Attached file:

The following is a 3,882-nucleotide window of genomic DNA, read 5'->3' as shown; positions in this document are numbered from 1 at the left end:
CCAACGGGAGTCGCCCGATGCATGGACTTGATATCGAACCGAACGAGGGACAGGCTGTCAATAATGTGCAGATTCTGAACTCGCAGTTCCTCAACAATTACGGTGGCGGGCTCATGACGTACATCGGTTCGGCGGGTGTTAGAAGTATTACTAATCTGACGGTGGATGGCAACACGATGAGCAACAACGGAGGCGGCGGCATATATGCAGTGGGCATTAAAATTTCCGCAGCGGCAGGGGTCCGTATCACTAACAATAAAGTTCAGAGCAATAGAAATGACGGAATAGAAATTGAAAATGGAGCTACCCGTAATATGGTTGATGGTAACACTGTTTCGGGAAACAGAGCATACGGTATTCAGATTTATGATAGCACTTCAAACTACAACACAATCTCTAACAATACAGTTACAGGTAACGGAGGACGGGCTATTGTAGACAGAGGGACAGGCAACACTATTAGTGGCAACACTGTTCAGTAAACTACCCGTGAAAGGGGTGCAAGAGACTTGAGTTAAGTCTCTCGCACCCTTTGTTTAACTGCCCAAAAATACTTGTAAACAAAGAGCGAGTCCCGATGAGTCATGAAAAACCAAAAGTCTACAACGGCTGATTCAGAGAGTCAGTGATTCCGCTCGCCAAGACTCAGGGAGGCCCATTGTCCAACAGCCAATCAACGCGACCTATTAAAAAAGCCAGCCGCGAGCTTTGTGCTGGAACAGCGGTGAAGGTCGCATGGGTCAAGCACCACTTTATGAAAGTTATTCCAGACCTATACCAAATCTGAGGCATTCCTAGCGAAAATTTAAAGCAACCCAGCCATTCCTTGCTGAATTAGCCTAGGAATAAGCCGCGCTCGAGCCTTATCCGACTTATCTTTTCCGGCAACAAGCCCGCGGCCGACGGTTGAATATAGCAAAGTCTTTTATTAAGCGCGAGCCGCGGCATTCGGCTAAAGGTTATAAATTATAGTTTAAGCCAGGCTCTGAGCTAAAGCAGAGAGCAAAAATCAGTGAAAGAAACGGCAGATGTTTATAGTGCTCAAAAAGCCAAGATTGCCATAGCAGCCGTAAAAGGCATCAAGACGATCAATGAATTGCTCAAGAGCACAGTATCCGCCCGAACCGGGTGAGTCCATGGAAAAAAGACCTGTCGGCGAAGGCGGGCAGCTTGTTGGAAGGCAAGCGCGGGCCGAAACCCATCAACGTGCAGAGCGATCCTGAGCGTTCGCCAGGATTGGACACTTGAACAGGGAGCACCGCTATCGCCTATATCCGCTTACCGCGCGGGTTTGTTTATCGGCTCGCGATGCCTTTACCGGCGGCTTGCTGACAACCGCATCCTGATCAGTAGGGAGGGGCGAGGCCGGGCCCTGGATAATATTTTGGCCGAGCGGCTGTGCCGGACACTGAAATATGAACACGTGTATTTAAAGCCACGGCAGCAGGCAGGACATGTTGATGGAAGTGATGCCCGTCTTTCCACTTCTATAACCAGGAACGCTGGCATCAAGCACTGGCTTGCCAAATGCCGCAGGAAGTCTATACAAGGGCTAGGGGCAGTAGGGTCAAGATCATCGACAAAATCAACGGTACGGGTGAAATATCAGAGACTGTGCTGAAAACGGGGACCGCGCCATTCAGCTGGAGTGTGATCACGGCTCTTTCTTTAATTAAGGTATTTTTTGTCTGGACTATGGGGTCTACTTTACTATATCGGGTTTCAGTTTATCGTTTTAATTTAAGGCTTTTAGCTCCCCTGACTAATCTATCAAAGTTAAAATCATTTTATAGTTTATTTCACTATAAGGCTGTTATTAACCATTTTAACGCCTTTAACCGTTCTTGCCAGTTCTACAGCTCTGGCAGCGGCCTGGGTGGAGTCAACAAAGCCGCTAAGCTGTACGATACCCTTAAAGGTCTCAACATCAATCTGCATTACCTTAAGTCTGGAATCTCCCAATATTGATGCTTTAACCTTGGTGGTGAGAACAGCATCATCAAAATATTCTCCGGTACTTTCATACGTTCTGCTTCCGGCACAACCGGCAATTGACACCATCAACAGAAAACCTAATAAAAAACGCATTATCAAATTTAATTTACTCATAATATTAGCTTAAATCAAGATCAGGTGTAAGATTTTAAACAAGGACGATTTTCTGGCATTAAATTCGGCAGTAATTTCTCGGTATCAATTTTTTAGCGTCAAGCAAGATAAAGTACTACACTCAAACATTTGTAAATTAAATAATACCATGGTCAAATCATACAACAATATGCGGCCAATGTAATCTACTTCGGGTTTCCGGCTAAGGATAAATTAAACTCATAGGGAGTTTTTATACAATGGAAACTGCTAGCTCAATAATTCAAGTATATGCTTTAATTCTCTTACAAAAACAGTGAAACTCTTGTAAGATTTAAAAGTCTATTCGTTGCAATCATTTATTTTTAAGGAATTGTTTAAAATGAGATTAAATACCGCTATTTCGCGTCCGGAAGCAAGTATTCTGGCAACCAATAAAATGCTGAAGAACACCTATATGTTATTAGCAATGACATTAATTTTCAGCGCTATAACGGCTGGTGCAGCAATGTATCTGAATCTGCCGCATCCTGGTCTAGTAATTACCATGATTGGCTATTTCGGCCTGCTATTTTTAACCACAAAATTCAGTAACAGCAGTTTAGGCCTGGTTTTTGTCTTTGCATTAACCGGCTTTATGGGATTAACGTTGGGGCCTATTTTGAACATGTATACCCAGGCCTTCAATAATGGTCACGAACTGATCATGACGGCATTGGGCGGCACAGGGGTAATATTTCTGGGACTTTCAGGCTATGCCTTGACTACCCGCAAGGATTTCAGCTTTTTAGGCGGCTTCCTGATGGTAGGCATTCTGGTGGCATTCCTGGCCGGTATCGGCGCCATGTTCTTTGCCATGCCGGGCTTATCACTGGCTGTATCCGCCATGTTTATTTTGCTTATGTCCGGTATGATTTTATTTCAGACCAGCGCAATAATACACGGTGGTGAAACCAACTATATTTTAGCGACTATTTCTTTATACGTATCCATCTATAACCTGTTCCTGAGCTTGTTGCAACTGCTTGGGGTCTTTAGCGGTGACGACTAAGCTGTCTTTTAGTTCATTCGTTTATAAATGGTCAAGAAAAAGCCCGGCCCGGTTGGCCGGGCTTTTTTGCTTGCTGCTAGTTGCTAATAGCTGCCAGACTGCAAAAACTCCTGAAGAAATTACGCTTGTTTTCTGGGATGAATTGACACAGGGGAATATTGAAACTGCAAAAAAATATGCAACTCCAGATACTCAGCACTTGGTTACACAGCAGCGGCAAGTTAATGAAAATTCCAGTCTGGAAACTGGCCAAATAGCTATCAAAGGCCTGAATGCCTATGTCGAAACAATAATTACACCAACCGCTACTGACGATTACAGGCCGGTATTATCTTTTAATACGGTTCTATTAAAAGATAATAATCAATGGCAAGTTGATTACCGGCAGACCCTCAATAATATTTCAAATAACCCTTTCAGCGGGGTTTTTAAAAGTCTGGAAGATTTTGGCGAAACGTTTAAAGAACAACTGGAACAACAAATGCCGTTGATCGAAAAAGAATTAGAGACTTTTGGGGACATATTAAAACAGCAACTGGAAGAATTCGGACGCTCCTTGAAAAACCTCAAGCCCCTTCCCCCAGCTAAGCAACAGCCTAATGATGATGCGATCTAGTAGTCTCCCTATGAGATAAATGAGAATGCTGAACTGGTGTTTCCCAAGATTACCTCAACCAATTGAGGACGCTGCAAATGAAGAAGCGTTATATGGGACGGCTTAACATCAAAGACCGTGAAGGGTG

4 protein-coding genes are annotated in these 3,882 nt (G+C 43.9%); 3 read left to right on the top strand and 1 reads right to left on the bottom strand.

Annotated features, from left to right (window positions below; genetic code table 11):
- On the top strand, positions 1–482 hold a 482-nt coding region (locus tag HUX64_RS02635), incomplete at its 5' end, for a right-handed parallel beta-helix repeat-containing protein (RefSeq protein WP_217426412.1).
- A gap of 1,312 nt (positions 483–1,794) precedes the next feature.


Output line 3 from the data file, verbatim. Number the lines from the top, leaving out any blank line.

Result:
4 protein-coding genes are annotated in these 3,882 nt (G+C 43.9%); 3 read left to right on the top strand and 1 reads right to left on the bottom strand.